CARICS is here to stay

Thursday, March 21, 2019

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Encouraged by the response to its inaugural show, Oniel Cunningham, organiser of the CARICS International Fine Arts Festival, promises that the event will become a staple on western Jamaica's arts scene.

It debuted on March 9 at the Old Hospital Park in Montego Bay, with a number of artists, painters and artisans from the region showing their work.

"The event will become an annual fixture as it fills a deficit in the local arts scene and provides the platform to develop and expose local talents, while diversifying offerings in the tourism sector,” Cunningham told the Jamaica Observer. “The event had a good turnout, with a mix of locals and tourists throughout the day.”

Cunningham, an art enthusiast, conceived CARICS almost 20 years ago. A scarcity of exhibitions in Montego Bay influenced him to finally mount the festival this year; he said it was strongly supported by arts and business interests in the resort city.

According to Cunningham, the launch of Janeisha Hill's novel The Power of Love and Forgiveness and Fenton “Blabba” Bennett's Black Women Golden Memoirs were highlights of the show. Hill is from Montego Bay, while Bennett was born in Clarendon but lives in St James.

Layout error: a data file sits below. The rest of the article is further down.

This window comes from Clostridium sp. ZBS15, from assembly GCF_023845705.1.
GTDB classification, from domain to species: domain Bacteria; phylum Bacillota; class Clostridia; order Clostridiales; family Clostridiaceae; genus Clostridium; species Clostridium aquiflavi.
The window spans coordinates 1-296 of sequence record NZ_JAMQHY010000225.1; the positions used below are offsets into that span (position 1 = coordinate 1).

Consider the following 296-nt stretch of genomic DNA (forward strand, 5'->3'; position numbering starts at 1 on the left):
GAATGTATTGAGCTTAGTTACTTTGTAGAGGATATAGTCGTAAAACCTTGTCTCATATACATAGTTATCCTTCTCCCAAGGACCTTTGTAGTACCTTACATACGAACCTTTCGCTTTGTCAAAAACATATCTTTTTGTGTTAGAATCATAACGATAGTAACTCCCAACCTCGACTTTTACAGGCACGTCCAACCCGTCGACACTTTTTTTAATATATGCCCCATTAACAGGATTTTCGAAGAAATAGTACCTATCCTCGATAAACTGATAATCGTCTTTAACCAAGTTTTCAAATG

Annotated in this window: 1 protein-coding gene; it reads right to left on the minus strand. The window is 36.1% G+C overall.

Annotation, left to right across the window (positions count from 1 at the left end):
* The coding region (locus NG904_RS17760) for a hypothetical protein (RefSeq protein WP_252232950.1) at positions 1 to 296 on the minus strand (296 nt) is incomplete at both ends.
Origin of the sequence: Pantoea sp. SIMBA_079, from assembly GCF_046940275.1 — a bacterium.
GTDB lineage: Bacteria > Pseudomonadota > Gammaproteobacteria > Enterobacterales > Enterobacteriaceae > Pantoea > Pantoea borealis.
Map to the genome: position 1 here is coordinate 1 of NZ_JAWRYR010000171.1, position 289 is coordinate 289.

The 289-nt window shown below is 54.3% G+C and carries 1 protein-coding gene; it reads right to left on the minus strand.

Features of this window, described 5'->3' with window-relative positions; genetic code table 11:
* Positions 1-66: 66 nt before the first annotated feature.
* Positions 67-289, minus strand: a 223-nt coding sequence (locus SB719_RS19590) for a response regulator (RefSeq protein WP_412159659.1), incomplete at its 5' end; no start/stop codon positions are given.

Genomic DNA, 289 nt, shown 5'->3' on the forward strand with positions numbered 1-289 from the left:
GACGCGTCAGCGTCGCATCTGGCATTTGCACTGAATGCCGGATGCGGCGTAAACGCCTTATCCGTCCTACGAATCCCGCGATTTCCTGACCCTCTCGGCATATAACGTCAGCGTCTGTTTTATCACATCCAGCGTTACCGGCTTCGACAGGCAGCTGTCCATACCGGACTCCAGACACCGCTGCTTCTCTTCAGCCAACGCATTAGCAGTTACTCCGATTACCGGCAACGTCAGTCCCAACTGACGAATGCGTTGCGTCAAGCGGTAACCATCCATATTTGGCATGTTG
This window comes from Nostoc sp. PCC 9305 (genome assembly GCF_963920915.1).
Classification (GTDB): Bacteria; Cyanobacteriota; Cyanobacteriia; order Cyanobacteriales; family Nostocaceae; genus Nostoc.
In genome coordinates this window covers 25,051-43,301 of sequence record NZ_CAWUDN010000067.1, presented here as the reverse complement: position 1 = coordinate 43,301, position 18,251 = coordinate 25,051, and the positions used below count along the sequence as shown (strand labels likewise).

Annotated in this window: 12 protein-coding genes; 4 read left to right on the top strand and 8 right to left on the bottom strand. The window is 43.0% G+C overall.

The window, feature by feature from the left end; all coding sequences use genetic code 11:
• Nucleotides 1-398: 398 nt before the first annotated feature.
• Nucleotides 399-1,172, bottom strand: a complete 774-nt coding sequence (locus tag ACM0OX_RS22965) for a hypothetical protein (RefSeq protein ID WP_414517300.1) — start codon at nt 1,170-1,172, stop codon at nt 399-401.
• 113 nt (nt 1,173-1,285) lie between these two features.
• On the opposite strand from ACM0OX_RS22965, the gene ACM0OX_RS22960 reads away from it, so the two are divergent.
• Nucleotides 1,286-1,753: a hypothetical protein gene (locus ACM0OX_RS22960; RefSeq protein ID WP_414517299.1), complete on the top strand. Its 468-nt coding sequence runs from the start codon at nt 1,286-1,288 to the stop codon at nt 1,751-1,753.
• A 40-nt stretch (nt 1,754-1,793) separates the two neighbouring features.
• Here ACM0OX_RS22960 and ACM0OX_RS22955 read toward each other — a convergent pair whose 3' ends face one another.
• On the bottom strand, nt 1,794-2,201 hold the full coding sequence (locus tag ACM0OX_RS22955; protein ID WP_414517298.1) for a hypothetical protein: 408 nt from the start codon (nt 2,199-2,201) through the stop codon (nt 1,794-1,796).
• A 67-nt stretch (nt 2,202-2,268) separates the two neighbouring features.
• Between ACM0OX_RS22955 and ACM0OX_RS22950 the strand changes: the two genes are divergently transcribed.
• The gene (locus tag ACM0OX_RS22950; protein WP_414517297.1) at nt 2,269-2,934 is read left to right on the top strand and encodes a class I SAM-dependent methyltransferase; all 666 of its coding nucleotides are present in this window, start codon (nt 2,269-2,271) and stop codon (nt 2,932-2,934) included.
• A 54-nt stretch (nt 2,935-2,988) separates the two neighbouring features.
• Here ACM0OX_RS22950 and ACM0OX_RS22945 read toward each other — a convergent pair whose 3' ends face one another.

Some of the painters who work was on show were Jessica Campbell from Montego Bay; Scion Derby, who is originally from Portland but lives in Montego Bay; and Elizabeth Toby, who has Jamaican and Trinidadian roots.

Cunningham noted that, “The international artiste feature exhibit was also a hit, providing patrons with a taste of what is to come in the future with pieces from Britain's Francilla Seaton, Ghana's Kumi Samuels, Australia's Orly Faya, Antigua's D'Kaboo Brann and St Eustatius-based Rohan Simms.”

The CARICS International Fine Arts Festival was supported by the Tourism Enhancement Fund and the Jamaica Cultural Development Commission.

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